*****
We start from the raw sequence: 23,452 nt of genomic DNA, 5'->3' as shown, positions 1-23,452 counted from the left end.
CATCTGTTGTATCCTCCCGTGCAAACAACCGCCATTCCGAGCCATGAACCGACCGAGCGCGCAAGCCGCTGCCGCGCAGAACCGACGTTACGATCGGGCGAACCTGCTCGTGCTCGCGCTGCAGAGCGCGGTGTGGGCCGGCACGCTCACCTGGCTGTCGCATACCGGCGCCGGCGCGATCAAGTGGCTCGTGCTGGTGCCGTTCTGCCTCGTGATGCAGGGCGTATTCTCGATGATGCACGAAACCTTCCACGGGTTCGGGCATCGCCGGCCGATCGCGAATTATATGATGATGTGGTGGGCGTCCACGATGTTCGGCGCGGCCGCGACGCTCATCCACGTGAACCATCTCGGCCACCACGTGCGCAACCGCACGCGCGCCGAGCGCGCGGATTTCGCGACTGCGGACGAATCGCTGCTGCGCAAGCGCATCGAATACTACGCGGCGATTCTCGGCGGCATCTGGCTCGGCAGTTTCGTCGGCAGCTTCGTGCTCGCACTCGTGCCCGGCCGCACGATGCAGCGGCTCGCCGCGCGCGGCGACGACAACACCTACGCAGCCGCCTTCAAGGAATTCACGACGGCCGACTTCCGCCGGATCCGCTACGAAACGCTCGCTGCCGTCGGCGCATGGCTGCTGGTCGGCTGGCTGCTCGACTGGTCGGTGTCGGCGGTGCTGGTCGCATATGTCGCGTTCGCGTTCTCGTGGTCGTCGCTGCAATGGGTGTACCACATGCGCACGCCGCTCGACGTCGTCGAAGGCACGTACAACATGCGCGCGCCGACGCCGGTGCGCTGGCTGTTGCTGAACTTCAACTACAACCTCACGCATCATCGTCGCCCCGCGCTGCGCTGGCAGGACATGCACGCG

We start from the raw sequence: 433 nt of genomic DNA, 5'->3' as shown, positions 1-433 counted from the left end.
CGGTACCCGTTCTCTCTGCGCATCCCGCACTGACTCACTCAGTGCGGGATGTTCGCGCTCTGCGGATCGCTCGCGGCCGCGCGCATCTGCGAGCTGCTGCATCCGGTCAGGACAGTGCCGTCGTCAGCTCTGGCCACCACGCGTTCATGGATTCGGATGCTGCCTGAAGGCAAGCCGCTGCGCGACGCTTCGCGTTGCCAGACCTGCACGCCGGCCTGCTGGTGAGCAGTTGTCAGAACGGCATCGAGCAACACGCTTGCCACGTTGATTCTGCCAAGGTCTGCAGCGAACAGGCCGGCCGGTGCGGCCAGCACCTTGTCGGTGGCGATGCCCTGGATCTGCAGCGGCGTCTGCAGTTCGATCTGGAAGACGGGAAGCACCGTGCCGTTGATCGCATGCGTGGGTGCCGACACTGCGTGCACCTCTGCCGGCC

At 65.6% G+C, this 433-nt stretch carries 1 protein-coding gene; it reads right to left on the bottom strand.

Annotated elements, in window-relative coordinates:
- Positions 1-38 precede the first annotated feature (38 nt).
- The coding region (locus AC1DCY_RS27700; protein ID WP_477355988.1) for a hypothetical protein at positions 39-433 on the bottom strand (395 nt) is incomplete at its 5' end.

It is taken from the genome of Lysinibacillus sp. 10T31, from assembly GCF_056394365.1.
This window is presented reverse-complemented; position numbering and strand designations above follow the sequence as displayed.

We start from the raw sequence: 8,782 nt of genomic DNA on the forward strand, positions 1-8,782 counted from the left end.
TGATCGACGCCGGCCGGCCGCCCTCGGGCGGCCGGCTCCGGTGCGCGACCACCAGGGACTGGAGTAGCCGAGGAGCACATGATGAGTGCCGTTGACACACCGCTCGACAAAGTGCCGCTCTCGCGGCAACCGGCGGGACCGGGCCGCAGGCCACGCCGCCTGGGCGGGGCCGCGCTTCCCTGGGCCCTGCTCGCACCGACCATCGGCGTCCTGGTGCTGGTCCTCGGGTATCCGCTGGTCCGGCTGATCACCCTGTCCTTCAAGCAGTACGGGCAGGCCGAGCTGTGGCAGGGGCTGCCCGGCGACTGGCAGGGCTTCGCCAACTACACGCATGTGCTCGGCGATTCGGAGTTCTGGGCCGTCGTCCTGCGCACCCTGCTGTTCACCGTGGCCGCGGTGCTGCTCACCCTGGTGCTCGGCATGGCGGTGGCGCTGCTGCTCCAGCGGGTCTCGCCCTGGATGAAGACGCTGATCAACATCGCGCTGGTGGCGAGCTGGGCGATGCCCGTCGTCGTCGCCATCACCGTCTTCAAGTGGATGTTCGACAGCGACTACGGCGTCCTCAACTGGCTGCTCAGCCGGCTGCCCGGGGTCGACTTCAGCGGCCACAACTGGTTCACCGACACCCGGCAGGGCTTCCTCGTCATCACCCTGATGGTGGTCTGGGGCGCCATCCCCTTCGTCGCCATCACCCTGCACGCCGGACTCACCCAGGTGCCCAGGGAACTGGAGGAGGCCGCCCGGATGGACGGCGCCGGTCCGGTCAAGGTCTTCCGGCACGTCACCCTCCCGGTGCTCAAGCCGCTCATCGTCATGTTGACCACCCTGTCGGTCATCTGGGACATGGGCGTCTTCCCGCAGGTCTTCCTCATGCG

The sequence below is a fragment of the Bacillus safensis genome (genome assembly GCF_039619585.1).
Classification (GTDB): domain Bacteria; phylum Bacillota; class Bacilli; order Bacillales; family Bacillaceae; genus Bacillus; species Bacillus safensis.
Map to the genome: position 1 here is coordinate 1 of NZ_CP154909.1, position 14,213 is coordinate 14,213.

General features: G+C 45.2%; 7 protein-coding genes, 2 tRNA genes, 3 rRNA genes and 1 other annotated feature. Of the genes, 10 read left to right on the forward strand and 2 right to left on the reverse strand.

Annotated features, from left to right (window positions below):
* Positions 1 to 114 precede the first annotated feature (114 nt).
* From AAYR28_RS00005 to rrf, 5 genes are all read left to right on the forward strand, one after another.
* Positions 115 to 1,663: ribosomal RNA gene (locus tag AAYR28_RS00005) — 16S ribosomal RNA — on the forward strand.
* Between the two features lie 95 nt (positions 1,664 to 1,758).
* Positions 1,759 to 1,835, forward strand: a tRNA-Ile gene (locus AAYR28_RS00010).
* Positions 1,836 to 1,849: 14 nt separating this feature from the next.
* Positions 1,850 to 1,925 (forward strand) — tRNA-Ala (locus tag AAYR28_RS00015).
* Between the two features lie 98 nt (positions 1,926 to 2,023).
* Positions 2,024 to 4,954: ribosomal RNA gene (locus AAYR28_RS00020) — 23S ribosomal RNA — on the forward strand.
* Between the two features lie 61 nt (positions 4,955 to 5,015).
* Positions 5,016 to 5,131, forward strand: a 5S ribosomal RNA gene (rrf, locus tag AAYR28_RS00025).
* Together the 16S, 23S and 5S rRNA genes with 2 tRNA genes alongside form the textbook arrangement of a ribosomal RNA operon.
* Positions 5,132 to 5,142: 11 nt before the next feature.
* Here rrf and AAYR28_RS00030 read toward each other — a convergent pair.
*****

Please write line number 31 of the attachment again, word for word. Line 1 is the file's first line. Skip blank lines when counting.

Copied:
* Here rrf and AAYR28_RS00030 read toward each other — a convergent pair.